City Directories and History: Built in 1848, this amazing Italian Villa home was the Lyle’s third home to be constructed on their large farm prior to the Civil War. Know as Buena Vista, this
magnificent house stood on a hill overlooking thousands of acres. Only ten years after its construction, the house was sold, to the original owner’s nephew, William S. Lyle, whose family lived in the house for decades. The home burned in 1927 and nothing of it remain in 2013 but one small brick chimney and the spring at the bottom of the hill that supplied the house with fresh water. There has long been speculation that Buena Vista was one of the earliest home in Fairfield County to have running water pumped from the spring.
On what was once Lyle property, the family also buried many of their family members. The abandoned graveyard of many Lyle members is located about a quarter mile east of the home’s location and has fallen into disrepair.
Article by Mr. Steve White – Presented at the Lyle Family Reunion Oct. 2013
One of the most magnificent and unusual of the nineteenth century homes of Fairfield County was Buena Vista. Buena Vista sat on the next hill over from Major Thomas Lyles’s home, The Oaks, about two miles from Highway 215 on the north side of the Blair Road.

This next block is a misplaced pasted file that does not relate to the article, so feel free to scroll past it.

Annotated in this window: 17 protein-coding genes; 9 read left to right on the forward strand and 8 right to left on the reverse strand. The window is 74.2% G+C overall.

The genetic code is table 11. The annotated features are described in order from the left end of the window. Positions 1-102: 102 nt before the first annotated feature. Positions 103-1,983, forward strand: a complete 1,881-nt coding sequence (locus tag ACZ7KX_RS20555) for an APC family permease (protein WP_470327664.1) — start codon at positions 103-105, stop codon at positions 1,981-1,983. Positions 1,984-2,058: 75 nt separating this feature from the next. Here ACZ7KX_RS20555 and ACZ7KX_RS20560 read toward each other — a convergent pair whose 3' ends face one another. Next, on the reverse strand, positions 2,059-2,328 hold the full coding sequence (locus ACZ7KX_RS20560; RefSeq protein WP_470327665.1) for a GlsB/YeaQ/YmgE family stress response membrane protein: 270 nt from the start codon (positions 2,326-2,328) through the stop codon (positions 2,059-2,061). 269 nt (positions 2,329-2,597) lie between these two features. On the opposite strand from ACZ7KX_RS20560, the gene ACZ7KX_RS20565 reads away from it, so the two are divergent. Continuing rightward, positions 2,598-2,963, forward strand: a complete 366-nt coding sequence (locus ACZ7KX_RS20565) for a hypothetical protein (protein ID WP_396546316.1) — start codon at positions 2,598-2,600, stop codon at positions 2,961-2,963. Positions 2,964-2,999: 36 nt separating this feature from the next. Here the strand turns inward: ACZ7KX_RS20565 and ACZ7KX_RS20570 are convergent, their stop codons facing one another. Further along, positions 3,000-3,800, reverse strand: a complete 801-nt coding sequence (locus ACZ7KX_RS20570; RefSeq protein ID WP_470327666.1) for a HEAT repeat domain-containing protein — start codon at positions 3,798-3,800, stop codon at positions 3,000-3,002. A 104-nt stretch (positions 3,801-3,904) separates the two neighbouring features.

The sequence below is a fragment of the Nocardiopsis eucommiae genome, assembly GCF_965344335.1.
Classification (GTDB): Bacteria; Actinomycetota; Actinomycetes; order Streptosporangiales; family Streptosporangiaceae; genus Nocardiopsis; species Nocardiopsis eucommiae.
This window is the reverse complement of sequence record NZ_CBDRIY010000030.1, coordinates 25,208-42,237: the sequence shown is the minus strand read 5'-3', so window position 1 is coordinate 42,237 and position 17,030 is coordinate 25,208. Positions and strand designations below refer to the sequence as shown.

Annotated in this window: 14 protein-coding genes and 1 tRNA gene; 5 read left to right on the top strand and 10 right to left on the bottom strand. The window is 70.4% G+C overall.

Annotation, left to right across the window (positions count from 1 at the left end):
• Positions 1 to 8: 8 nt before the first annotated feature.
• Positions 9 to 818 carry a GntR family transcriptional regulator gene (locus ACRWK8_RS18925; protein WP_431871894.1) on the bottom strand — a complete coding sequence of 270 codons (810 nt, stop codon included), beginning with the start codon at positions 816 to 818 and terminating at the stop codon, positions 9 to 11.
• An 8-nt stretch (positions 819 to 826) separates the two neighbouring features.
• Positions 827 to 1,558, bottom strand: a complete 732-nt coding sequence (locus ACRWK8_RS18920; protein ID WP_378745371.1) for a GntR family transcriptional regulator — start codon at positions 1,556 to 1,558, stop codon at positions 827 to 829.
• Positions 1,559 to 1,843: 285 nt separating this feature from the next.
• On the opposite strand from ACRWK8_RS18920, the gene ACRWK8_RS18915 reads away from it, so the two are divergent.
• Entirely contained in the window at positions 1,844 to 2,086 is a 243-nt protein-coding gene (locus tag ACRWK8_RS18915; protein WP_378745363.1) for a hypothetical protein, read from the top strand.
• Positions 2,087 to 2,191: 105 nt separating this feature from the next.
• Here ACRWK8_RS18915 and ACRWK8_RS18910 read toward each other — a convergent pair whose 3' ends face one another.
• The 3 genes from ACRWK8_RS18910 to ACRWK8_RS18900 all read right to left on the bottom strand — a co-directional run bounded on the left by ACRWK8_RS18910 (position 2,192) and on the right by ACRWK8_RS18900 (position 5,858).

Buena Vista sat on a ridge that commanded a view to the north when trees were not blocking it. On a clear day one could see almost to Chester. When I was a small boy in the early 1960’s, the view did not exist. Trees had grown up and obscured it. But in recent years, the present owner, Val Green, had cleared away the trees and restored the view. At this time the trees have again grown up and obscured the view.
Buena Vista was aptly named. ‘Buena Vista’ means good view. An oral tradition says that the house was named for The Battle of Buena Vista. The Battle of Buena Vista was fought in the Mexican-American War near Monterey Mexico in 1847. So perhaps it is just a coincidence that the house also commanded a magnificent view. Buena Vista was a two-story Italianate brick stucco house with two identical wings and a porch recessed between the two wings. It was built in 1848 by William Strother Lyles who signed the articles of secession for South Carolina. Mr. Lyles modeled Buena Vista after chateaus he had seen on a trip to France.